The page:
Managing Managed Care

Our inequitable, inefficient, oftentimes uncaring health care "system," revealed. -- Jeffrey G. Kaplan, M.D., M.S.

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Reducing Diagnostic Errors is Cost-Effective

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Focusing on the quality of care is a "win:win" for both practitioner and patient.  The ideal setting in which to study this parameter of care along with cost-effectiveness and accessibility is the patient-centered medical home (PCMH) because the medical home is, by design, comprehensive and well-coordinated.  Furthemore, that is where one may best address safety issues such as diagnostic (Dx) errors (i.e., missed, delayed, or incorrect diagnoses). 

Diagnostic errors are unfortunately all too frequent and they are the largest contributor to "ambulatory malpractice claims (40% in some studies)"; they "cost approximately $300 000 per claim on average."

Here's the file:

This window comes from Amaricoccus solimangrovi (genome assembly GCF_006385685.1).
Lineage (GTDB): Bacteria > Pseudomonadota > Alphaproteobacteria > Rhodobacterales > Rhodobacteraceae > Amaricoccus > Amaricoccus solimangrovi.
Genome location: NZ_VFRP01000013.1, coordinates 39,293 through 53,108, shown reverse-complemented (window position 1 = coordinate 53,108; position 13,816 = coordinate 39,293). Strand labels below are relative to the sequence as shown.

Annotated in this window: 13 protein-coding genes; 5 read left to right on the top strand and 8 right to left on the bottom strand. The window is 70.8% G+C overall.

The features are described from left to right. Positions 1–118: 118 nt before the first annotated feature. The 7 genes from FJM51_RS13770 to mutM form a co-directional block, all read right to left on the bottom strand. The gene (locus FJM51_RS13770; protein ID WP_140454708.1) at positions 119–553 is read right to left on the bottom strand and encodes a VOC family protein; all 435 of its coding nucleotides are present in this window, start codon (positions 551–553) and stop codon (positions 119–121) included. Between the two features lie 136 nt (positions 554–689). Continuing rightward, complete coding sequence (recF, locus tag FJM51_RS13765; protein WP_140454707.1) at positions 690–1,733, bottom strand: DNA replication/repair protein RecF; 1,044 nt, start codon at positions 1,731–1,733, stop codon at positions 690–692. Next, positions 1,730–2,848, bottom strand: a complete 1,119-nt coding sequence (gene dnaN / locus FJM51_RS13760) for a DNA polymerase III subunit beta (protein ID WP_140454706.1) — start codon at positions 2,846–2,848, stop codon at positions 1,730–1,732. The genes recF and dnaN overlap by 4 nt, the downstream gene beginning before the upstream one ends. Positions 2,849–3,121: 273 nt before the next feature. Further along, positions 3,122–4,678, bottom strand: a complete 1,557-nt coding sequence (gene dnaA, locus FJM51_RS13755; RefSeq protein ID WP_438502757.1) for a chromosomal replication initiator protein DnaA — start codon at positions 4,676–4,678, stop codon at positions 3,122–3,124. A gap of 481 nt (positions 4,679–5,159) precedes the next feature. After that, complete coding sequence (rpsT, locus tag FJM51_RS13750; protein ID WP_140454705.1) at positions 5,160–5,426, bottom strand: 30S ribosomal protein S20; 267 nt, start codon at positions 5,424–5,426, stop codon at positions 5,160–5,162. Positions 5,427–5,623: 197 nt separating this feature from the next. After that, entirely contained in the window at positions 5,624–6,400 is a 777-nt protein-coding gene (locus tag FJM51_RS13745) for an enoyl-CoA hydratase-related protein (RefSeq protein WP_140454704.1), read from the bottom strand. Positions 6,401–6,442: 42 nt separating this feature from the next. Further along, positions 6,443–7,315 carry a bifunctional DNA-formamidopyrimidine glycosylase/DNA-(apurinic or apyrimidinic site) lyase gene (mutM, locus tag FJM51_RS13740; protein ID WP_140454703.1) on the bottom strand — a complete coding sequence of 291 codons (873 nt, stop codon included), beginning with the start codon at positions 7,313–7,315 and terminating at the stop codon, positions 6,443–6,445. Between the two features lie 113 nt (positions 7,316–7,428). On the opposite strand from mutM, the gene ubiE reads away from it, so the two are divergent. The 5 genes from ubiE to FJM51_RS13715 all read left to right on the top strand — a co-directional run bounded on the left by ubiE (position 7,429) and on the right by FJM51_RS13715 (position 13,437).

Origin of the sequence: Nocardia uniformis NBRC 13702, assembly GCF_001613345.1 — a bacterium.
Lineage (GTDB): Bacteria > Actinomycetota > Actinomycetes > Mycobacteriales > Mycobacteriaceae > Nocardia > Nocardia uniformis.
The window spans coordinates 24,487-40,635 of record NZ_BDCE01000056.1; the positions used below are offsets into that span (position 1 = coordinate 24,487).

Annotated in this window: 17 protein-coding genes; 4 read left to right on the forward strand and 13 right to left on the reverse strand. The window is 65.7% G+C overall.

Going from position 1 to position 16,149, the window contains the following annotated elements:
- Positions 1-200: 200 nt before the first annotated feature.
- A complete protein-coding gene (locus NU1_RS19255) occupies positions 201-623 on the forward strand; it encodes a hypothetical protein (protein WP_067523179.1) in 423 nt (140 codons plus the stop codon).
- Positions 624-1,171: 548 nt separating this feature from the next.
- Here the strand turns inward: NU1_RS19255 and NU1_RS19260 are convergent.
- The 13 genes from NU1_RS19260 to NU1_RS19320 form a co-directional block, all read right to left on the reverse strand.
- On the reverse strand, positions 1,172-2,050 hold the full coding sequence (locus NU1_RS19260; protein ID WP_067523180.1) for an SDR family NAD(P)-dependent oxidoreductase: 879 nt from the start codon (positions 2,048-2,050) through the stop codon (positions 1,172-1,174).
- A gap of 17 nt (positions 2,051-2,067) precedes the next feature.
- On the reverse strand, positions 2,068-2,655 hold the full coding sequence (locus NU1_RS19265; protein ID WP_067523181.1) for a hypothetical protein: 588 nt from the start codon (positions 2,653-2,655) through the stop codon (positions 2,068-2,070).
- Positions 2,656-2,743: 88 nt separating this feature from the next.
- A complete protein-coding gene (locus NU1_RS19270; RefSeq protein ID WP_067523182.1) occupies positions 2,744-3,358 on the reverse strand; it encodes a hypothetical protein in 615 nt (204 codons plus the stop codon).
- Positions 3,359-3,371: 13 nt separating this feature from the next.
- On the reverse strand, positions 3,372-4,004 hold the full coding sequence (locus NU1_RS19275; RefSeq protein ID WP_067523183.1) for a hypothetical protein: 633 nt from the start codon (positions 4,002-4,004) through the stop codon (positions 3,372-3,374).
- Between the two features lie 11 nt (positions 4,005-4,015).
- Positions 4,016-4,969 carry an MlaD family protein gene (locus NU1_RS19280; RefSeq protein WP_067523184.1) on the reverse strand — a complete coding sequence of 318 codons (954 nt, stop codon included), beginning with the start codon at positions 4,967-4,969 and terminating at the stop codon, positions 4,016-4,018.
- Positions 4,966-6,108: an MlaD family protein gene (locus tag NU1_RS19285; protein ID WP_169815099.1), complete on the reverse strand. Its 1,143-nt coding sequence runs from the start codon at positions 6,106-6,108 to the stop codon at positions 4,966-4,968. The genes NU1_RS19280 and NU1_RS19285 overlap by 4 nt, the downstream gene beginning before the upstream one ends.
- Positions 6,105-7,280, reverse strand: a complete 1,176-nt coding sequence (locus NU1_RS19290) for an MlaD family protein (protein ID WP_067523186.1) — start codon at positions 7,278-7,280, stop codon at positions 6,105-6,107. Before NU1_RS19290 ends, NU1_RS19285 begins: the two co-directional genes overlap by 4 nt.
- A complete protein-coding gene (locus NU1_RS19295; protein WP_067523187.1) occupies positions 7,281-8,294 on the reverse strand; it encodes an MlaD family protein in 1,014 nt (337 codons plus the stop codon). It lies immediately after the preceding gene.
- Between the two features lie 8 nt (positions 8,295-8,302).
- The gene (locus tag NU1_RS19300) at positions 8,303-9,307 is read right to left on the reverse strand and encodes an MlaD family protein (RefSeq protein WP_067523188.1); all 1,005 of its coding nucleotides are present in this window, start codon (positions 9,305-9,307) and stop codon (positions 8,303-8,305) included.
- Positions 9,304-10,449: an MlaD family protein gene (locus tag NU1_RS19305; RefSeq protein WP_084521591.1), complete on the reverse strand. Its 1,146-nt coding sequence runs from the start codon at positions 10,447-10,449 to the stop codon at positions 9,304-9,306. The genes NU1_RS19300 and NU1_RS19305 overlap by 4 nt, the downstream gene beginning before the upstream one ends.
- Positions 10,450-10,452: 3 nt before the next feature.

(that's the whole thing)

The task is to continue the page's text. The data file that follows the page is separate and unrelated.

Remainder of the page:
The PCMH, again by definition, employs "electronic health records," (EHRs) which can be used to facilitate data access, analytics and advanced decision support including, but not limited to quality and utilization management.

Singh H, Graber M. "Reducing Diagnostic Error Through Medical Home–Based Primary Care Reform." JAMA 2010;304(4):463-464. doi:10.1001/jama.2010.1035


Vincent, et al's 5 "rights" comprise the recipe that can cure diagnostic errors and more: the Right (1) Teamwork, (2) Information Management, (3) Measurement and Monitoring, (4) Patient Empowerment and (5) Safety Culture.  [Reference Singh H, Graber M., above]

Consider, in this context, a common Managed Care technique: electronic algorithms that uncover risk or triggers such as real or potential adverse events or trends.  Information technology can now cull EHRs, claim forms, unlikely diagnostic codes or hidden errors.  One study, for example identified patients with unplanned hospitalizations that occured within 2 weeks of a primary care visit.  In this cohort group, they found a misdiagnosis rate of 20.9%, as compared to a 2.1% rate in a control group.